Party Like It’s 2020

The last weekend before Christmas: in other years, we would be attending Holiday parties, sometimes weighing which invitations to accept and for which ones to send our regrets.  In 2020, after nine months of COVID hysteria and pandemic prudence, the obligatory workplace gala would be welcomed for once.

            Instead, I’ll share with you a smorgasbord of fictional fests, and invite you to these parties vicariously.

The Starless Sea by Erin Morgenstern

            Zachary finds an uncatalogued book in the college library, and strangely enough, it appears to be about him. He starts researching its author and investigating its provenance into the college library collection.  He crashes a Manhattan Literary Masquerade ball to seek answers:

“. . . this particular party is unlike anything he’s ever experienced. . . . There are not a great number of obvious literary costumes, but there are scarlet letters and dictionary-page fairy wings and an Edgar Allan Poe with a fake raven on his shoulder.  A picture-perfect Daisy Buchanan sips a martini at the bar. A woman in a little black dress has Emily Dickenson poems printed on her stockings. A man in a suit has a towel draped over his shoulder. A number of people could easily fit into works by Austen or Dickens. . . .

“His favorite costume is worn by a woman in a long white gown and a simple gold crown, a reference he can’t quite place until she turns around and the gown’s draped back includes a pointed pair of ears hanging from a hood and a tail trailing along with the train. . . . The king of the wild things who might possibly be wearing a wig smiles at him . . .”

            If you were going to a formal literary masquerade, who would you become?

Breakfast at Tiffany’s by Truman Capote

            I’m assuming you know the premise: the beautiful, wild, intriguing woman-child Holly Golightly is lost, mostly to herself.

            “If anybody knocks,” Holly tells the narrator, a man she’s dubbed Fred, “let them in. . .”

“Within the next quarter-hour a stag party had taken over the apartment, several of them in uniform. I counted two Naval officers and an Air Force colonel: but they were outnumbered by graying arrivals beyond draft status. Except for the lack of youth, the guests had no common theme, they seemed strangers among strangers; indeed, each face on entering, had struggled to conceal dismay at seeing others there. It was as if the hostess had distributed her invitations while zig-zagging through various bars; which was probably the case. After the initial frowns, however, they mixed without grumbling . . . .”           

Breakfast at Tiffany’s is one of the few instances in which—at least this scene— the film outshines the book.

To be fair, they are telling two very different tales.  It’s as if the movie were fan fiction, taking Capote’s characters and rearranging them. Be that as it may, I have yet to attend a party so crowded it required a climb out the fire escape to avoid the police . . . Those were the days! It’s an introvert’s nightmare, and one I long for in the midst of this pandemic.

Ninth House by Leigh Bardugo

          You’ve heard of Skull and Bones, yes? This Yale secret society counts Presidents George H.W. Bush, George W. Bush, and presidential-hopeful John Kerry, among other famous and infamous civic leaders, among its members.  In Bardugo’s Ninth House, Yale’s secret societies work magic. The Bonesmen disembowel a live psychiatric patient to conjure up stock tips. Alex Stern is the newest ward of Lethe, Yale’s fictional Ninth House, charged with monitoring the occult activities of Yale’s secret societies to keep students, civilians, townspeople—and Yale Governance—safe.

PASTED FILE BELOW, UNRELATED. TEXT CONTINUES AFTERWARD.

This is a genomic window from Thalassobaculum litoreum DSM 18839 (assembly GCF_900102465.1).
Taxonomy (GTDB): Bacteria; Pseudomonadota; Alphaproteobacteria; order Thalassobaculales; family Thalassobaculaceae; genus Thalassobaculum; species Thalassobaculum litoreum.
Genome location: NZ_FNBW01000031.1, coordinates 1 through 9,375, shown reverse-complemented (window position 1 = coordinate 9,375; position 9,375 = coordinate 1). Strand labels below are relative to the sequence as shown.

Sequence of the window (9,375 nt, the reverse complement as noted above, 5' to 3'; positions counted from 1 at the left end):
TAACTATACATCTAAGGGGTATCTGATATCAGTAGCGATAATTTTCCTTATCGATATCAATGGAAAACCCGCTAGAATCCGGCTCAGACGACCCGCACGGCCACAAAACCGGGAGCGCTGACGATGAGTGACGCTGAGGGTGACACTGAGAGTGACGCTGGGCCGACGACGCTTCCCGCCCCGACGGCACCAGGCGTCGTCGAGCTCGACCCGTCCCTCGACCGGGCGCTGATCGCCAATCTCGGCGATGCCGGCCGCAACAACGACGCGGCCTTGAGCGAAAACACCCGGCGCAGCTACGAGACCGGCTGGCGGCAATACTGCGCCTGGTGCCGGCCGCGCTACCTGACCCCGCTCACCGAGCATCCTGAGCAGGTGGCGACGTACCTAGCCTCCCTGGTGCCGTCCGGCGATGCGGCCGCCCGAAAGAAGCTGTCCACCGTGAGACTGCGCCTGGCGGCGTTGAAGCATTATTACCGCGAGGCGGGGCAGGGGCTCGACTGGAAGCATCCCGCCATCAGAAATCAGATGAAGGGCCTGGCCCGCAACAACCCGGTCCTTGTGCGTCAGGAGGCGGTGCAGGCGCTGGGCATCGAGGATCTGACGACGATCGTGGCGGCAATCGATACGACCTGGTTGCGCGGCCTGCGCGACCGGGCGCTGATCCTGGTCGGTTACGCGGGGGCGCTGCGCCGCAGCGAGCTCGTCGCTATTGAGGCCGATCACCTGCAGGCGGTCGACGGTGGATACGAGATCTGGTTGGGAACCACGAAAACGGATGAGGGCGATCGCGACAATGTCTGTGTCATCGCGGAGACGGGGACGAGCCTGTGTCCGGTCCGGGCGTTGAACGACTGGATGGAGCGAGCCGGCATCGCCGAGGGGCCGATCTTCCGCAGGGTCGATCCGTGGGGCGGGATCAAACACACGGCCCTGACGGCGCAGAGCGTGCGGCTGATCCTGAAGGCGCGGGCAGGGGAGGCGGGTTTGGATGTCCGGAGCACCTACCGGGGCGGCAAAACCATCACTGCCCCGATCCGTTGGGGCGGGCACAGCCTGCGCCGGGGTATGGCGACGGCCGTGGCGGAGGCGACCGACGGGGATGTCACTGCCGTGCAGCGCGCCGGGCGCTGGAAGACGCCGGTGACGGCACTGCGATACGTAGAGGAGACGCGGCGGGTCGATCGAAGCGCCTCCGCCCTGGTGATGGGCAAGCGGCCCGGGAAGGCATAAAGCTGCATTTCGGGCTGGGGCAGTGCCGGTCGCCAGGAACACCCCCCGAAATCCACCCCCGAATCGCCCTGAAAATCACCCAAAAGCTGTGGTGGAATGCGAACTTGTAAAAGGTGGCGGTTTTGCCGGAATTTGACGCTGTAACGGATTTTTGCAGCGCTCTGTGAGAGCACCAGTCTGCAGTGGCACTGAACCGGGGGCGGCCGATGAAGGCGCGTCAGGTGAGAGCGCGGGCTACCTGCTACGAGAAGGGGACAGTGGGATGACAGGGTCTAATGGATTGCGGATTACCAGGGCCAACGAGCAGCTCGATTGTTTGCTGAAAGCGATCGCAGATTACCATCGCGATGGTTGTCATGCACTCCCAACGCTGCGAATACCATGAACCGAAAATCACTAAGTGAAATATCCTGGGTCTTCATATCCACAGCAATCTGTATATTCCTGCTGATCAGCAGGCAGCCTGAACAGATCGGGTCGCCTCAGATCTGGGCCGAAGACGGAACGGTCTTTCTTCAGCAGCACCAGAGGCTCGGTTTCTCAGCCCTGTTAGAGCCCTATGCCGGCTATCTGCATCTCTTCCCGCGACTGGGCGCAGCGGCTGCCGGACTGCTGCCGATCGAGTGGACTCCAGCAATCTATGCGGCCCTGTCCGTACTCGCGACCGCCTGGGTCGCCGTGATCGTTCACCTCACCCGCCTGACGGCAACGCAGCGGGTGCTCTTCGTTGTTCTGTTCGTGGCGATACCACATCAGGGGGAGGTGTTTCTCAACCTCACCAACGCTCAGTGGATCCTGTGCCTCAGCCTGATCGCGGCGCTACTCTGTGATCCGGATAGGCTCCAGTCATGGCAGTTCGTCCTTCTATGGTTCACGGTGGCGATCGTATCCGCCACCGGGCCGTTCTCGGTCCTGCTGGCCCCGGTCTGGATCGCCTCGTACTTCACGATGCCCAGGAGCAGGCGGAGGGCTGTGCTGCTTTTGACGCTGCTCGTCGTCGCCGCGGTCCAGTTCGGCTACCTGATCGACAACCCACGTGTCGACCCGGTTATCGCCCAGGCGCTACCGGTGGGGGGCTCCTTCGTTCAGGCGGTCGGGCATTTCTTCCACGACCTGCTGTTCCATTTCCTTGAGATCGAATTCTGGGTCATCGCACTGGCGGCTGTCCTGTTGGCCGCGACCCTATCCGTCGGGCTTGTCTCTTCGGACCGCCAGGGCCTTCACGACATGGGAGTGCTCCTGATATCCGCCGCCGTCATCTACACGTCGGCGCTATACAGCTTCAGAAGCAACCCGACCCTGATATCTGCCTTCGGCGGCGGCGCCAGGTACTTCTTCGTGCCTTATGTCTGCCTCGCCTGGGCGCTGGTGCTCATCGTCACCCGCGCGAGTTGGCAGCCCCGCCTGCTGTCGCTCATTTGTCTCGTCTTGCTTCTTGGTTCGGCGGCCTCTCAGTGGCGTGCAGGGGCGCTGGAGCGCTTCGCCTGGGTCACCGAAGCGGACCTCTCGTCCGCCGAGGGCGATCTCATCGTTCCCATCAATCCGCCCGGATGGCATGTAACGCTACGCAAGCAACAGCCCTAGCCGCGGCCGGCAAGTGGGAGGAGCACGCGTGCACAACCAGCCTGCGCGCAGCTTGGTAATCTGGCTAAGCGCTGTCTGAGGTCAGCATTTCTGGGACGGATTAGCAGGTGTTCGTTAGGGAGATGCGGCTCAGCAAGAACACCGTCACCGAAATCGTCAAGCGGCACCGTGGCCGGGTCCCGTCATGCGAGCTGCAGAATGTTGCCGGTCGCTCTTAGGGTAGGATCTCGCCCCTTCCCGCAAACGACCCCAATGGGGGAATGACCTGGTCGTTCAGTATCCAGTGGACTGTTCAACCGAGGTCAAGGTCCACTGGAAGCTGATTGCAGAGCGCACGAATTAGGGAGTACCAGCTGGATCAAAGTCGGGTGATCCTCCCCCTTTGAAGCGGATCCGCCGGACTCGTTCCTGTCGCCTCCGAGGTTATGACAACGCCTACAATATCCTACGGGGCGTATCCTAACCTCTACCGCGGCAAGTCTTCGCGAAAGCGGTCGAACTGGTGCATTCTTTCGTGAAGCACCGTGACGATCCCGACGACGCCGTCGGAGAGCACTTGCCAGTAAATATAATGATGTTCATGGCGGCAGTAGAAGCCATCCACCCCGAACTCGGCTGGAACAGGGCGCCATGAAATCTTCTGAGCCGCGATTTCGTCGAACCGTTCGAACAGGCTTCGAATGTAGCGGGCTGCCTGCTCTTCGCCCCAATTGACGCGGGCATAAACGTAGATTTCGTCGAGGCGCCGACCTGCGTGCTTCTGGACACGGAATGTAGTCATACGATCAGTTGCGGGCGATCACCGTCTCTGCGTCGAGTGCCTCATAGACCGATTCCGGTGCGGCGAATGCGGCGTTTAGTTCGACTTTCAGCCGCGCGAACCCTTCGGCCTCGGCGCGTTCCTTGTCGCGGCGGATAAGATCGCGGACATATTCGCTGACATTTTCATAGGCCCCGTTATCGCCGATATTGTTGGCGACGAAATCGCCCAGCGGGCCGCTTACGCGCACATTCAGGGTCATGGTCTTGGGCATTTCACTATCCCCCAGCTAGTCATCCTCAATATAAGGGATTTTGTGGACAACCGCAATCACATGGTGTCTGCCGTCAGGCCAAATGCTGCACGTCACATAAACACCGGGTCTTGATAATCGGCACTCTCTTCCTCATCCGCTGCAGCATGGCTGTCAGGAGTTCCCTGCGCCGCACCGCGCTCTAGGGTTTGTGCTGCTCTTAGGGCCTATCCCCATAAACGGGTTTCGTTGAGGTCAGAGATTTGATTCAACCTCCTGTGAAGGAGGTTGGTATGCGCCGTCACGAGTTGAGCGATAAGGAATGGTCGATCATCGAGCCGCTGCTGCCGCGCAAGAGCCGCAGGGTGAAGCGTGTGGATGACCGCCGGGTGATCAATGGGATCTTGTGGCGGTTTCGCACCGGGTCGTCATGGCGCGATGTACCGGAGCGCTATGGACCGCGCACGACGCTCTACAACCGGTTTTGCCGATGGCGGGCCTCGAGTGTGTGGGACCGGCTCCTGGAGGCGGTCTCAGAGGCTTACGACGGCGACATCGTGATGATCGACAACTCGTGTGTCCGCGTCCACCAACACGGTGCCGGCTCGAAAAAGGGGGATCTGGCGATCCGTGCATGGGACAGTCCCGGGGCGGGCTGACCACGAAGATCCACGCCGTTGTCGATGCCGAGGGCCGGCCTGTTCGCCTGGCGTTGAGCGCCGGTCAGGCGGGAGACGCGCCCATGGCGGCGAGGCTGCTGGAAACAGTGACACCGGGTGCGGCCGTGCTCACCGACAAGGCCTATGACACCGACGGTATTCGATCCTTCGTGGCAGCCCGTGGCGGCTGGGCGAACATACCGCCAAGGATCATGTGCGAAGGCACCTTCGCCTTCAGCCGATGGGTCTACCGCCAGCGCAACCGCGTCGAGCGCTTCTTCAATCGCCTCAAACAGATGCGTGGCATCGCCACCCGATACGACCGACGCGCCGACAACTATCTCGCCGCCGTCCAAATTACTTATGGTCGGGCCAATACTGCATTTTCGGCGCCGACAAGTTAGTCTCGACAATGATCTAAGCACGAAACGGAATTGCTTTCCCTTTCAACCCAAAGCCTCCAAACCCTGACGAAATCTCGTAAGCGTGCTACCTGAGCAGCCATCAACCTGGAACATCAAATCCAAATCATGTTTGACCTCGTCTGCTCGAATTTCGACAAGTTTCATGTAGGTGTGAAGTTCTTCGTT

She attends a Halloween party hosted by the Manuscript Society, at a house with a multi-level basement, each floor magically decorated, like Las Vegas, or as Alex suggests, “a music video, ” to resemble a completely different setting.

Alex and her mentor Daniel enter an underground meadow, complete with lush grass, filtered sunlight, hummingbirds, and picnickers. The descend through a sky-ceilinged cathedral of flowers into a mountaintop arbor with pillars lit by golden sunlight—the embodiment of a Maxfield Parrish painting. They arrive in a historical-fantasy movie set: tall mirrors, a banquet table lit by fireflies; a cauldron stirring itself.

They have come to the seat of Manuscript power, tonight masquerading as faerieland.  Alex, in costume as Queen Mab for a Shakespeare party later that night, becomes Queen Mab:

            “Night ebbed and flowed around her in a cape of glittering stars; above the oil-black sheaf of her hair, a constellation glowed—a wheel, a crown. Her eyes were black, her mouth the dark red of overripe cherries. He could feel power churning around her, through her. . . .

            In the mirror, [he] Daniel saw himself, a night with bowed head, offering his service, a sword in his hand . . . . Stars poured through him, a cold and billowing wave of night. He saw everything . . .”

Best to read about this party, and not attend it.  All of it: glamour. Not only the glamour of appearance, but the glamour of desire.  Desire nearly overtakes him.

Would you? Would you party where desire becomes real?

 Go Dog Go by P.D. Eastman. 

The best party of all is a dog party! Swinging dogs and trampolining dogs! Reading dogs, and dogs eating cake! Dogs wear party hats and inflate blowout party horns.  As a child, I poured over this two-page spread as if I were looking for Waldo.  I didn’t want to miss any detail.  One paw sticks through the leaves holding ice cream. Another paw reaches into the foliage to grab after a pup. Look at all the dogs!

I’ll tell you a secret: they’re having more fun than Holly Golightly’s guests.


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